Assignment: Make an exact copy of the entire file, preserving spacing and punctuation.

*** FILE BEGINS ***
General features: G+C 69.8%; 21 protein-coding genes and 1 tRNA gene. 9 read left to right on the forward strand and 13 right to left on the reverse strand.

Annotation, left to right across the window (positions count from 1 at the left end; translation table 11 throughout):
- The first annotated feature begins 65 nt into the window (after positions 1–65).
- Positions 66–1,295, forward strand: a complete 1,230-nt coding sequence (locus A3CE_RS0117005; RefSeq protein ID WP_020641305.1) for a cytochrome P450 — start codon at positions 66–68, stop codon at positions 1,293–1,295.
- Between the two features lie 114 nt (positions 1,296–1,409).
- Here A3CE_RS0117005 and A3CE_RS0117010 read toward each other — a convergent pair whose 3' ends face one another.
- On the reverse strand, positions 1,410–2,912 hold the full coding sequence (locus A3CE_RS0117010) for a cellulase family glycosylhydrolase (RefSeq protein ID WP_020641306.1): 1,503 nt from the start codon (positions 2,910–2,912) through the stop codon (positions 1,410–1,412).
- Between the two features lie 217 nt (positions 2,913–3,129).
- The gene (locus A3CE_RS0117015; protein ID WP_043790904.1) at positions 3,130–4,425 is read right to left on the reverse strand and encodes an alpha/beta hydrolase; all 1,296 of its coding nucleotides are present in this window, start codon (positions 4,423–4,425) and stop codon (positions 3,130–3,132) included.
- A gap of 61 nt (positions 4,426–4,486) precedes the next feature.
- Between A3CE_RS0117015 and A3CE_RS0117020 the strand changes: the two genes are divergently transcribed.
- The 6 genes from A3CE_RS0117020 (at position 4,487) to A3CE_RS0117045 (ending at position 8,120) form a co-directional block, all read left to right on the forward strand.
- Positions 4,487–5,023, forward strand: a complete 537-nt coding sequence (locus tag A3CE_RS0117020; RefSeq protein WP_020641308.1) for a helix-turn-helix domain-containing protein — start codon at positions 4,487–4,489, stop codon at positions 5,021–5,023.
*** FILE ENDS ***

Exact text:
General features: G+C 69.8%; 21 protein-coding genes and 1 tRNA gene. 9 read left to right on the forward strand and 13 right to left on the reverse strand.

Annotation, left to right across the window (positions count from 1 at the left end; translation table 11 throughout):
- The first annotated feature begins 65 nt into the window (after positions 1–65).
- Positions 66–1,295, forward strand: a complete 1,230-nt coding sequence (locus A3CE_RS0117005; RefSeq protein ID WP_020641305.1) for a cytochrome P450 — start codon at positions 66–68, stop codon at positions 1,293–1,295.
- Between the two features lie 114 nt (positions 1,296–1,409).
- Here A3CE_RS0117005 and A3CE_RS0117010 read toward each other — a convergent pair whose 3' ends face one another.
- On the reverse strand, positions 1,410–2,912 hold the full coding sequence (locus A3CE_RS0117010) for a cellulase family glycosylhydrolase (RefSeq protein ID WP_020641306.1): 1,503 nt from the start codon (positions 2,910–2,912) through the stop codon (positions 1,410–1,412).
- Between the two features lie 217 nt (positions 2,913–3,129).
- The gene (locus A3CE_RS0117015; protein ID WP_043790904.1) at positions 3,130–4,425 is read right to left on the reverse strand and encodes an alpha/beta hydrolase; all 1,296 of its coding nucleotides are present in this window, start codon (positions 4,423–4,425) and stop codon (positions 3,130–3,132) included.
- A gap of 61 nt (positions 4,426–4,486) precedes the next feature.
- Between A3CE_RS0117015 and A3CE_RS0117020 the strand changes: the two genes are divergently transcribed.
- The 6 genes from A3CE_RS0117020 (at position 4,487) to A3CE_RS0117045 (ending at position 8,120) form a co-directional block, all read left to right on the forward strand.
- Positions 4,487–5,023, forward strand: a complete 537-nt coding sequence (locus tag A3CE_RS0117020; RefSeq protein WP_020641308.1) for a helix-turn-helix domain-containing protein — start codon at positions 4,487–4,489, stop codon at positions 5,021–5,023.